Archive for June, 2018

Now Is The Time!

PathI returned from a short-term mission trip a week ago, Sunday. I spent time with youth from both Lanark and Rockford in serving a camp for developmentally disabled kids and adults. We completed projects to help them enjoy life, the camping life, where they would normally not be able. The emotional highs that came from helping others in need and even the fact that we were helping people that we didn’t know and would probably never know, was awe inspiring. We were truly living out the greatest commandments to love God and our neighbor.

And then we returned home. I should have known better than to turn on the news to see what was going on in the world around me. But I knew that I couldn’t live in the sheltered bubble of ignorance to the worlds issues, even though a week-long hiatus was a blessing. However, I wasn’t prepared to hear the tragedies and atrocities that were happening before us.

People who felt that anything was better than what they were experiencing, made the decision to risk everything to run away. The violence and hatred they left behind is something that I hope to never experience, and I hope that none of you do either. But it must have been horrendous to make a long arduous journey to the unknown.

Exhausted, frightened, and desperate, they arrived at what they hoped would be a sanctuary, they instead were met with hostility. Worse yet, their children were taken from them. Zero tolerance was the term. A flurry of activity began as people shouted from both sides, proclaiming that they were right while the others were wrong. News media picked up on it and some increased the divide with skewed stories. Then it became about the “law.” The focus shifted to who was responsible and who could fix the problem.

The spotlight was on the wrong thing. It is almost like watching a master magician as your attention is drawn to one thing while something else, the important part, is happening while you’re not looking. The kids. What is happening to the kids?

An executive order was written to stop the inhumane separation of families, but some of the damage had been done. News outlets estimate that some 2900 kids were separated and some were placed in facilities far away from their parents and now the parents don’t know where their kids are.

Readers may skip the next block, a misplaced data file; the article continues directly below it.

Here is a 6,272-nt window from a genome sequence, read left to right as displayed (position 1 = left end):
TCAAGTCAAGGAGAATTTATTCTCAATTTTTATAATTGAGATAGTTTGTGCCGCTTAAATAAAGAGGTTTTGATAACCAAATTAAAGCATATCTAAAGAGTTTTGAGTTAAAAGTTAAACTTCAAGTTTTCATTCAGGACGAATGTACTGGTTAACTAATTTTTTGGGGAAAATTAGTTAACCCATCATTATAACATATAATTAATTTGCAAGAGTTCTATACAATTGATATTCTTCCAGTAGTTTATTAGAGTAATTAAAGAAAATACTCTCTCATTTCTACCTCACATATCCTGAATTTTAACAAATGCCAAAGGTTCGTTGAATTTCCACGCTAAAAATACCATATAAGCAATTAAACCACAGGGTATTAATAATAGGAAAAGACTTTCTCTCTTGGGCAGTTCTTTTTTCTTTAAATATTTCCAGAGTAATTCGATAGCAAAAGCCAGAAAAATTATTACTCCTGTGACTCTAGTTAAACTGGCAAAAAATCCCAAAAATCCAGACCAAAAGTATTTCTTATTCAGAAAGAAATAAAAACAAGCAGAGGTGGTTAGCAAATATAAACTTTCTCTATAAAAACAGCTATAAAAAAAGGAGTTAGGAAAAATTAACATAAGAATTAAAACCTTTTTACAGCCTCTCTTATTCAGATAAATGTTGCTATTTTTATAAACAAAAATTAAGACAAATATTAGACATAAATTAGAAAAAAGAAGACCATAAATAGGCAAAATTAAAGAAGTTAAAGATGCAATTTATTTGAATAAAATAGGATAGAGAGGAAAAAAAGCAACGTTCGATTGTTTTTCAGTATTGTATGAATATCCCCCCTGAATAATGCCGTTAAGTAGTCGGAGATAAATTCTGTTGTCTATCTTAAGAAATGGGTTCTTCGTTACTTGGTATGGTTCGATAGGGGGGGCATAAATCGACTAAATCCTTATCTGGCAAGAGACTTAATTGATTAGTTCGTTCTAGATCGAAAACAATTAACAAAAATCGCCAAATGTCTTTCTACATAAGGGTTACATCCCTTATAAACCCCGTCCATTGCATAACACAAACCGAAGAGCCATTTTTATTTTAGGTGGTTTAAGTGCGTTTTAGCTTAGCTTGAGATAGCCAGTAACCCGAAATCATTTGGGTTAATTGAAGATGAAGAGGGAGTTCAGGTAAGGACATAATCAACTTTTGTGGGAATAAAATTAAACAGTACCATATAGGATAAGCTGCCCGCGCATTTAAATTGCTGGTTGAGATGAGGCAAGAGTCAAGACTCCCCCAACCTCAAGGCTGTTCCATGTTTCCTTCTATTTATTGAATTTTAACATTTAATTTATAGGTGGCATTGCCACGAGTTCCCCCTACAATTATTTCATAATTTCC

But yet, here we are fighting about who was initially responsible. Was it this president, the last one, the one before that? Who is it? Does it really matter? At this point, the blame game does nothing for us. What does help is correcting the issue and making it right.

To make things worse, we heard a very powerful man quote scripture from the national spotlight. The problem was that he spoke out of context. He used a passage which spoke of governing authorities and how we should be submissive to them. But this was written to those who were being persecuted, not the ones persecuting. There is a big difference.

Mostly, I would bring your attention to a passage just a bit further down the page. Romans 13:9-10; “For the commandments, “You shall not commit adultery, You shall not murder, You shall not steal, You shall not covet,” and any other commandment, are summed up in this word: “You shall love your neighbor as yourself.” Love does no wrong to a neighbor; therefore, love is the fulfilling of the law.”

Love does not exert authority. Love does not oppress. Love does not separate. Love does no wrong to a neighbor. Did we miss this part of Romans chapter 13?

What if we asked that old question in this instance; “what would Jesus do?” I’m pretty sure I know what the answer would be. “Let the little children come to me, do not hold them back, the kingdom belongs to them.”

When do we, as a society, place the lives of those around us before our own. When do we say enough is enough when it comes to fighting with our neighbors.